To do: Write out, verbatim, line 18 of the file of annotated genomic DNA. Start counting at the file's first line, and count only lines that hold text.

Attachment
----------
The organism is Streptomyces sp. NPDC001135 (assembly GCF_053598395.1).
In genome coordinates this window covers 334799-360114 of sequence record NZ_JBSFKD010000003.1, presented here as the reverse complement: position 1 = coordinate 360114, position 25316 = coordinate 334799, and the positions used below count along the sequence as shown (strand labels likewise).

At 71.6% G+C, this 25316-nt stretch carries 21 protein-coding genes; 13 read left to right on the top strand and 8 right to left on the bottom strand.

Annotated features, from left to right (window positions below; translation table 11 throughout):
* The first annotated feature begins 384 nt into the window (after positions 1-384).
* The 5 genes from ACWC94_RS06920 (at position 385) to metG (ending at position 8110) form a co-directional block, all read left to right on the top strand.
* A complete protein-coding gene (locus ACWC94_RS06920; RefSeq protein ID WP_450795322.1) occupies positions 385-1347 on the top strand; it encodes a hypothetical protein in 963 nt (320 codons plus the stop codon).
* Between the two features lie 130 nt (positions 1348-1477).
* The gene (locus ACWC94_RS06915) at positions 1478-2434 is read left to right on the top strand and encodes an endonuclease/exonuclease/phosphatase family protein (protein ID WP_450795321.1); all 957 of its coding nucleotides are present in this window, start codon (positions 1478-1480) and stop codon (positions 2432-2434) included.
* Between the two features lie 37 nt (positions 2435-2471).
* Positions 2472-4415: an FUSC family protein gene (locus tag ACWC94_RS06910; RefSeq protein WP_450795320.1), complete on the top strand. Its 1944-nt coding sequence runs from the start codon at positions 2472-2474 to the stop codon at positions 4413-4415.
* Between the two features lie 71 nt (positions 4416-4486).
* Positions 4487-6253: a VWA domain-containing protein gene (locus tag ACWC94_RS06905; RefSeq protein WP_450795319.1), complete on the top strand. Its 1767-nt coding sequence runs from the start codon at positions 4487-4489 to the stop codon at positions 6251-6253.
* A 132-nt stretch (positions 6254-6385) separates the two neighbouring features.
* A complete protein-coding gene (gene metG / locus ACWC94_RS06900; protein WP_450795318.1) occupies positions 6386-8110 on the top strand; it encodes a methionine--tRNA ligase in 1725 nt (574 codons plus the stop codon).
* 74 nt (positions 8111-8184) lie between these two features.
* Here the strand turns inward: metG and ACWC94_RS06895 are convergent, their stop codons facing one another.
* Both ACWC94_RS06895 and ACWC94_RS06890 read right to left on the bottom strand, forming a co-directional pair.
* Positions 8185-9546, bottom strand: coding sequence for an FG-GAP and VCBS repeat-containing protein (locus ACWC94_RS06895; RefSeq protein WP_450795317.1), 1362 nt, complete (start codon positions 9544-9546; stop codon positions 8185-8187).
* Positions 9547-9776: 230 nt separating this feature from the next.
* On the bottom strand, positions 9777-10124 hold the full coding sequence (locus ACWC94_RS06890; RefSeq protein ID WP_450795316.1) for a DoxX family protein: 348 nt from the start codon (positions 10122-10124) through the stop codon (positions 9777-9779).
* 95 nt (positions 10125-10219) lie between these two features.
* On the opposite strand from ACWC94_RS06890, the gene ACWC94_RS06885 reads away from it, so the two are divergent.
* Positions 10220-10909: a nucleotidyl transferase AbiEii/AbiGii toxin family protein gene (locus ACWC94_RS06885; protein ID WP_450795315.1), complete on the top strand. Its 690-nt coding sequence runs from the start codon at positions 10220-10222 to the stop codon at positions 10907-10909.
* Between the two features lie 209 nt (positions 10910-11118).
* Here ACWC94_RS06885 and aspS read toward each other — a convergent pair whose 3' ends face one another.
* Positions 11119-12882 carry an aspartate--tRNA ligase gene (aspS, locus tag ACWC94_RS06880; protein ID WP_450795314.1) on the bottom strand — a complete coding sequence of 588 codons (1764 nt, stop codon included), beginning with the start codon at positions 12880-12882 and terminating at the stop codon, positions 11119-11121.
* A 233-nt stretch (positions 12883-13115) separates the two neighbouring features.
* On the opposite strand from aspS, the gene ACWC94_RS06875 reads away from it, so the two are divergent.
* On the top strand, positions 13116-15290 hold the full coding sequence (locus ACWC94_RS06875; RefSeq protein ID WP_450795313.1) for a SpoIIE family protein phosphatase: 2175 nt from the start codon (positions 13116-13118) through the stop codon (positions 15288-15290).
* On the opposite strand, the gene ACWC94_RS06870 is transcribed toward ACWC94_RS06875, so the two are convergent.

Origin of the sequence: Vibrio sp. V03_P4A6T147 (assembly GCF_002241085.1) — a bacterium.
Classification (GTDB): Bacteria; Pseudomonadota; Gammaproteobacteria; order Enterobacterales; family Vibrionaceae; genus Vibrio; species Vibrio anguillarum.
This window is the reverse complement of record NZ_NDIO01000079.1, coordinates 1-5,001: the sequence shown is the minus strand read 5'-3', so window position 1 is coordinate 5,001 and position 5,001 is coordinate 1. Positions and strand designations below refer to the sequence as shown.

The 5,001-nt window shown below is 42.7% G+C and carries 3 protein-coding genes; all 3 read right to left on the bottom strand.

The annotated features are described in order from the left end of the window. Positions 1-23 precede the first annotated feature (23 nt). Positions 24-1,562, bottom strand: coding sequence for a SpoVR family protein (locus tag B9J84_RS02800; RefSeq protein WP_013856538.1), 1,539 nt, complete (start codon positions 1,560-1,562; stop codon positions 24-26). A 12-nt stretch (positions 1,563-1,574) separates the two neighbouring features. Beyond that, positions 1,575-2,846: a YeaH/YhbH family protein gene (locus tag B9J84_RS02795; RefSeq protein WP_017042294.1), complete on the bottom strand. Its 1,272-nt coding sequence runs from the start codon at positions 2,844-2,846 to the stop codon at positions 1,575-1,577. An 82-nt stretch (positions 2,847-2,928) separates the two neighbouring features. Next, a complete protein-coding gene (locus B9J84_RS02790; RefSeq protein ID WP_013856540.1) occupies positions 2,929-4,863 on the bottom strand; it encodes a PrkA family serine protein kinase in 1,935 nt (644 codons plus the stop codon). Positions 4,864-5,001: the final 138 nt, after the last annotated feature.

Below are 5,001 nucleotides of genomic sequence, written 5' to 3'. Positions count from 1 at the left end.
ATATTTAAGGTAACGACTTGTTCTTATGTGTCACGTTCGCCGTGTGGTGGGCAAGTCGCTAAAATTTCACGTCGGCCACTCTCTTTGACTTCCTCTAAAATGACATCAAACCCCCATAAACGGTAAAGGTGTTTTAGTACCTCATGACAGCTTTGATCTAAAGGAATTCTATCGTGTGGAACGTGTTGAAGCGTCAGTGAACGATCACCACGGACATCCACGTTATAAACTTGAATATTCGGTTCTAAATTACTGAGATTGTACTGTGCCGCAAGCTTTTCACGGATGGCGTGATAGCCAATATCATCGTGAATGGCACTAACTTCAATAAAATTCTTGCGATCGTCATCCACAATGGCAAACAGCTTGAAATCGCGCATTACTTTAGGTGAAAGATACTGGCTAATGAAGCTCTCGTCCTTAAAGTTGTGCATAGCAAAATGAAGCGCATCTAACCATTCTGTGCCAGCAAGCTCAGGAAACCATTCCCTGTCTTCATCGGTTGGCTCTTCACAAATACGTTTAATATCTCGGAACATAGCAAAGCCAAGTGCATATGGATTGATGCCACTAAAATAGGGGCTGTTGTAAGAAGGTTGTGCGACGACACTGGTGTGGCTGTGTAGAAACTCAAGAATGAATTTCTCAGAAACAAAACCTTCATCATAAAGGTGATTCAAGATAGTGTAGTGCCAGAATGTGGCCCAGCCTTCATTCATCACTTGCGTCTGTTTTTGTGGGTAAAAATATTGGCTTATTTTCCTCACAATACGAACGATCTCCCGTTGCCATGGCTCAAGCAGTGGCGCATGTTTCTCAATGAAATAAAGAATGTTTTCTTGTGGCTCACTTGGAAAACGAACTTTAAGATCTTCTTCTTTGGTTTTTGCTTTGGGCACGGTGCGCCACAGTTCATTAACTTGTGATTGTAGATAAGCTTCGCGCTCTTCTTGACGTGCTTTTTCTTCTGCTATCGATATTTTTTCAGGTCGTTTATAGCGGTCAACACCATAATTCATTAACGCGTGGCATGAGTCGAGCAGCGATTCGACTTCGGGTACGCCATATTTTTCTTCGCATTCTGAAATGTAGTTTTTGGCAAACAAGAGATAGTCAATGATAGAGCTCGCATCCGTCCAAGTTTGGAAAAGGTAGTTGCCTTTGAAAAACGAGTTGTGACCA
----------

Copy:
* Both ACWC94_RS06895 and ACWC94_RS06890 read right to left on the bottom strand, forming a co-directional pair.